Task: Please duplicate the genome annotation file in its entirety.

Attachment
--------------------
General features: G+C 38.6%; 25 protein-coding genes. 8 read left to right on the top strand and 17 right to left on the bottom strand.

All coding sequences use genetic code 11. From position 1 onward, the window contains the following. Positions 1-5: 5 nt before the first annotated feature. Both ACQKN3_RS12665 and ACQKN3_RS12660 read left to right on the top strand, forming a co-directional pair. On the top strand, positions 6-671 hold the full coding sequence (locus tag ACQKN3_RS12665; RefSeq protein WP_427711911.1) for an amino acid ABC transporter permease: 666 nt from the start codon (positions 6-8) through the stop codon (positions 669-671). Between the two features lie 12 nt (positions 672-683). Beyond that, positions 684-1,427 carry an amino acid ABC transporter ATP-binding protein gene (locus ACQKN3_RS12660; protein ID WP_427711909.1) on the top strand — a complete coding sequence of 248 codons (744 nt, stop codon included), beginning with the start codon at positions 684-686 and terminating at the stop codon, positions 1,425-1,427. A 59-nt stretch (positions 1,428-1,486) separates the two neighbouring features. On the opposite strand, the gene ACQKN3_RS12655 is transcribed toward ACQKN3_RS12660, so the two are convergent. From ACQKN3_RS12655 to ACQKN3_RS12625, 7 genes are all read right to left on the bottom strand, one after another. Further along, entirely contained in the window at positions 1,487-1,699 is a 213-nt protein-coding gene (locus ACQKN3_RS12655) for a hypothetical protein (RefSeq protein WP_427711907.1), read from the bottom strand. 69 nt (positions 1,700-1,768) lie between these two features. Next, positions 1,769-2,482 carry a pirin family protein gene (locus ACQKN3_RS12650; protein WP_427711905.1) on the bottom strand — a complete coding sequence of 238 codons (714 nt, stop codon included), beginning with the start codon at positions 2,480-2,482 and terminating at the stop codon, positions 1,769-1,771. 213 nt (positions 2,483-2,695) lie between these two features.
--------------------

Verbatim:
General features: G+C 38.6%; 25 protein-coding genes. 8 read left to right on the top strand and 17 right to left on the bottom strand.

All coding sequences use genetic code 11. From position 1 onward, the window contains the following. Positions 1-5: 5 nt before the first annotated feature. Both ACQKN3_RS12665 and ACQKN3_RS12660 read left to right on the top strand, forming a co-directional pair. On the top strand, positions 6-671 hold the full coding sequence (locus tag ACQKN3_RS12665; RefSeq protein WP_427711911.1) for an amino acid ABC transporter permease: 666 nt from the start codon (positions 6-8) through the stop codon (positions 669-671). Between the two features lie 12 nt (positions 672-683). Beyond that, positions 684-1,427 carry an amino acid ABC transporter ATP-binding protein gene (locus ACQKN3_RS12660; protein ID WP_427711909.1) on the top strand — a complete coding sequence of 248 codons (744 nt, stop codon included), beginning with the start codon at positions 684-686 and terminating at the stop codon, positions 1,425-1,427. A 59-nt stretch (positions 1,428-1,486) separates the two neighbouring features. On the opposite strand, the gene ACQKN3_RS12655 is transcribed toward ACQKN3_RS12660, so the two are convergent. From ACQKN3_RS12655 to ACQKN3_RS12625, 7 genes are all read right to left on the bottom strand, one after another. Further along, entirely contained in the window at positions 1,487-1,699 is a 213-nt protein-coding gene (locus ACQKN3_RS12655) for a hypothetical protein (RefSeq protein WP_427711907.1), read from the bottom strand. 69 nt (positions 1,700-1,768) lie between these two features. Next, positions 1,769-2,482 carry a pirin family protein gene (locus ACQKN3_RS12650; protein WP_427711905.1) on the bottom strand — a complete coding sequence of 238 codons (714 nt, stop codon included), beginning with the start codon at positions 2,480-2,482 and terminating at the stop codon, positions 1,769-1,771. 213 nt (positions 2,483-2,695) lie between these two features.